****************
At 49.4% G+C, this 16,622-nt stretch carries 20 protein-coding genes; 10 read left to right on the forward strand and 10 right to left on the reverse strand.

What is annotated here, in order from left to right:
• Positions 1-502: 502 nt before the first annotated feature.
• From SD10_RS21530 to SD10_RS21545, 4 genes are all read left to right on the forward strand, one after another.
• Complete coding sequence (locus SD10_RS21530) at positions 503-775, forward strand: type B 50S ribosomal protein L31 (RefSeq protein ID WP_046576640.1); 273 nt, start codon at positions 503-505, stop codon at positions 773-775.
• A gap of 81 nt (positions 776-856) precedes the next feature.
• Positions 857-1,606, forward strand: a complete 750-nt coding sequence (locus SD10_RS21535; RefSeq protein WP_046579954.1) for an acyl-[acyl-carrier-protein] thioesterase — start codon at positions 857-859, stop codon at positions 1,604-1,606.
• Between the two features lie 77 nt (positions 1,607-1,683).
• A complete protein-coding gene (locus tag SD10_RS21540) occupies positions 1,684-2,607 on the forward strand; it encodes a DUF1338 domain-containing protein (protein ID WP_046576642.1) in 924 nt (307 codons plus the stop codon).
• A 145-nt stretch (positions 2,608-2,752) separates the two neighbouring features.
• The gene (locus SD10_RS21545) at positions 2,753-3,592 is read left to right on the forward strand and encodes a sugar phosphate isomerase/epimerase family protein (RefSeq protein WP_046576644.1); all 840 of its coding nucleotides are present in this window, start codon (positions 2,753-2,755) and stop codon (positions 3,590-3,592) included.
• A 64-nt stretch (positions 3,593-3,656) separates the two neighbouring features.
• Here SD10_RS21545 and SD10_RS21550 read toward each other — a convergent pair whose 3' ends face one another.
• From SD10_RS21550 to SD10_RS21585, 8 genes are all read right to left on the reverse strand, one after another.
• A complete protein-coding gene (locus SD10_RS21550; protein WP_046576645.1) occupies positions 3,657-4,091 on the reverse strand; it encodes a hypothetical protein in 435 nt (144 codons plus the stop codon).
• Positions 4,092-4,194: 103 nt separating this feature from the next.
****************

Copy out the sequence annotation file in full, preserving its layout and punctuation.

At 49.4% G+C, this 16,622-nt stretch carries 20 protein-coding genes; 10 read left to right on the forward strand and 10 right to left on the reverse strand.

What is annotated here, in order from left to right:
• Positions 1-502: 502 nt before the first annotated feature.
• From SD10_RS21530 to SD10_RS21545, 4 genes are all read left to right on the forward strand, one after another.
• Complete coding sequence (locus SD10_RS21530) at positions 503-775, forward strand: type B 50S ribosomal protein L31 (RefSeq protein ID WP_046576640.1); 273 nt, start codon at positions 503-505, stop codon at positions 773-775.
• A gap of 81 nt (positions 776-856) precedes the next feature.
• Positions 857-1,606, forward strand: a complete 750-nt coding sequence (locus SD10_RS21535; RefSeq protein WP_046579954.1) for an acyl-[acyl-carrier-protein] thioesterase — start codon at positions 857-859, stop codon at positions 1,604-1,606.
• Between the two features lie 77 nt (positions 1,607-1,683).
• A complete protein-coding gene (locus tag SD10_RS21540) occupies positions 1,684-2,607 on the forward strand; it encodes a DUF1338 domain-containing protein (protein ID WP_046576642.1) in 924 nt (307 codons plus the stop codon).
• A 145-nt stretch (positions 2,608-2,752) separates the two neighbouring features.
• The gene (locus SD10_RS21545) at positions 2,753-3,592 is read left to right on the forward strand and encodes a sugar phosphate isomerase/epimerase family protein (RefSeq protein WP_046576644.1); all 840 of its coding nucleotides are present in this window, start codon (positions 2,753-2,755) and stop codon (positions 3,590-3,592) included.
• A 64-nt stretch (positions 3,593-3,656) separates the two neighbouring features.
• Here SD10_RS21545 and SD10_RS21550 read toward each other — a convergent pair whose 3' ends face one another.
• From SD10_RS21550 to SD10_RS21585, 8 genes are all read right to left on the reverse strand, one after another.
• A complete protein-coding gene (locus SD10_RS21550; protein WP_046576645.1) occupies positions 3,657-4,091 on the reverse strand; it encodes a hypothetical protein in 435 nt (144 codons plus the stop codon).
• Positions 4,092-4,194: 103 nt separating this feature from the next.